2017’s Barbary Station is the first book in R. E. Stearns’ Shieldrunner Pirates series.
Faced with crushing debt and poor employment prospects, two women in love plan to hijack a large, expensive space ship and use it to buy their way into the pirate gang currently in possession of the so-called Barbary Station. Thelma and Louise, in SPAAACE.
Adda and Iridian’s scheme is such a simple, straight forward plan it’s hard to see how it could possibly go wrong. Indeed, it works almost perfectly until the pair and their hapless, expendable ally arrive at the station, whereupon their helper is shot dead and the two women learn they have made a slight miscalculation.
Everyone believes the pirates are in control of Barbary Station. In fact the pirates are merely inhabiting it, as are a gaggle of refugees from a recent war. The entity who effectively controls the station is the station’s security AI. The AI’s instructions do not include tolerating trespassers, including Adda and Iridian. As far as the AI is concerned, the current collection of humans are unwanted vermin, to be expunged as circumstances permit.
The logical thing for the pirates to do would be to evacuate the station. They dare not. Once they are outside, the AI can turn its guns upon them. Inside the station, they are not safe, but at least safer. The AI cannot take any actions that would threaten the habitat. Given the choice between swift, inevitable death in the vacuum of space or a slow, gradual extermination within the station, the pirates have chosen option two.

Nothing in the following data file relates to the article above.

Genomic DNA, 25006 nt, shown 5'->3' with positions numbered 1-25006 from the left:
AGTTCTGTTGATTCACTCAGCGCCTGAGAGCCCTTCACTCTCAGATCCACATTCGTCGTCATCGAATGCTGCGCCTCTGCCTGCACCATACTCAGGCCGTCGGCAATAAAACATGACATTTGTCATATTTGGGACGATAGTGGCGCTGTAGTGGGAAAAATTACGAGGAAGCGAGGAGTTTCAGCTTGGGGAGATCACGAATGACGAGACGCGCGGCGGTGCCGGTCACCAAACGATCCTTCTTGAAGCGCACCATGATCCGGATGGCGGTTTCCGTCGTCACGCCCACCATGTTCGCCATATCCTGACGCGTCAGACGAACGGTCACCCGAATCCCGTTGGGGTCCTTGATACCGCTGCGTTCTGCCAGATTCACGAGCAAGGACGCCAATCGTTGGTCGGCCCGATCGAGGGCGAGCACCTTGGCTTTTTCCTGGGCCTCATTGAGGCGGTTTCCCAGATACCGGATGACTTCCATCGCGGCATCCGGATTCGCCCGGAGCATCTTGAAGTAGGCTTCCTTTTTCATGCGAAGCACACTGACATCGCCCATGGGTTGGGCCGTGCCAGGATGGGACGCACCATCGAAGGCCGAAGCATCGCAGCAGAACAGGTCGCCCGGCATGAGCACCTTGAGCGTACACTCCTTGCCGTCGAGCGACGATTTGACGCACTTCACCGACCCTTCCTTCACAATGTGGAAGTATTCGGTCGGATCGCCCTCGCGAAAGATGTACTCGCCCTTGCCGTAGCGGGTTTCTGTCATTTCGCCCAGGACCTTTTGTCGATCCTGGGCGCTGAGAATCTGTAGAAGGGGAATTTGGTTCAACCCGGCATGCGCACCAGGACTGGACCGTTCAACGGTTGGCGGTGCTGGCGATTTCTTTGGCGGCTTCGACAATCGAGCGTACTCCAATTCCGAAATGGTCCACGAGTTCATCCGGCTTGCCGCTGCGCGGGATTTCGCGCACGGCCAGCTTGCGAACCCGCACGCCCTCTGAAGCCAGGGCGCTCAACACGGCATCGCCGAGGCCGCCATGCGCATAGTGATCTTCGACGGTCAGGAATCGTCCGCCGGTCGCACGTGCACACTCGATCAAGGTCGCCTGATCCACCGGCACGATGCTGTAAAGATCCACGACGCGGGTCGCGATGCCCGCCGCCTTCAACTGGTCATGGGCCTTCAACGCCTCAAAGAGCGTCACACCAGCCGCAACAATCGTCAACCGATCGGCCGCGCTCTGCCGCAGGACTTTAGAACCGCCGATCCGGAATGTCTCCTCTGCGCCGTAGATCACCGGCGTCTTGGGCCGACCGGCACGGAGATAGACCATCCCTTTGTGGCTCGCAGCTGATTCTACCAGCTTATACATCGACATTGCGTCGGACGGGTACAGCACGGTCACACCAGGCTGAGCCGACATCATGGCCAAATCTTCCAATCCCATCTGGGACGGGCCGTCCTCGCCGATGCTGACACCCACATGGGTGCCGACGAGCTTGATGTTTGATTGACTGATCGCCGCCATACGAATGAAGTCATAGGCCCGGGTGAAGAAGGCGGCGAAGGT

It’s not at all the glamorous life of adventure Adda and Iridian had expected. In fact, it may be a very short and unpleasant life, unless the ladies can find some way to convince the AI to spare the surviving humans. And even if they can manage that, the pirates may well turn upon them.
I seem to be in a judgemental, grumpy mood as the seeping buboe that was 2017 draws to a close. Bear that in mind.…
I really like interplanetary adventure so I was hoping to like this. For that matter, I like thrilling caper stories, so a novel about heisting an entire spacecraft should have appealed. But the grand plan involves tricking a lot of people who purchased tickets in good faith into abandoning ship in deep space. The main crime those people have committed is to be better off than the couple and to be spear-carriers in Adda and Iridian’s story. It may be that there’s just no way to tell a story about actual pirates that doesn’t involve them taking other people’s property.
Once on the space station, the overwhelming threat from the AI has the laudatory effect of forcing the various factions to work together, even when they don’t much like each other (for some reason, career criminals seem to have trust issues). The only humans who refuse to cooperate are a bunch of steely eyed, poorly-briefed mercenaries sent to recapture the station; as far as they are concerned, anyone not on their side is the Enemy, which works out about as well for them as you’d expect from “surrounded by easily provoked killbots.”
What this novel reminded me of is any number of Traveller adventurers. It has all the classic elements: the promise of wealth given only will, cunning, and an abundant supply of firearms; the reality that get-rich-schemes are never as easy to carry off as they might seem. It’s like finding a hundred dollar bill on the street. If the bill were real, someone would have already picked up. It’s probably fake, bait for a pit trap, or is coated with a potent neurotoxin. The same goes for fictional capers; unless the story is about the consequences of success, the wheels will start to fall off the plan as soon as the characters are too committed to give up.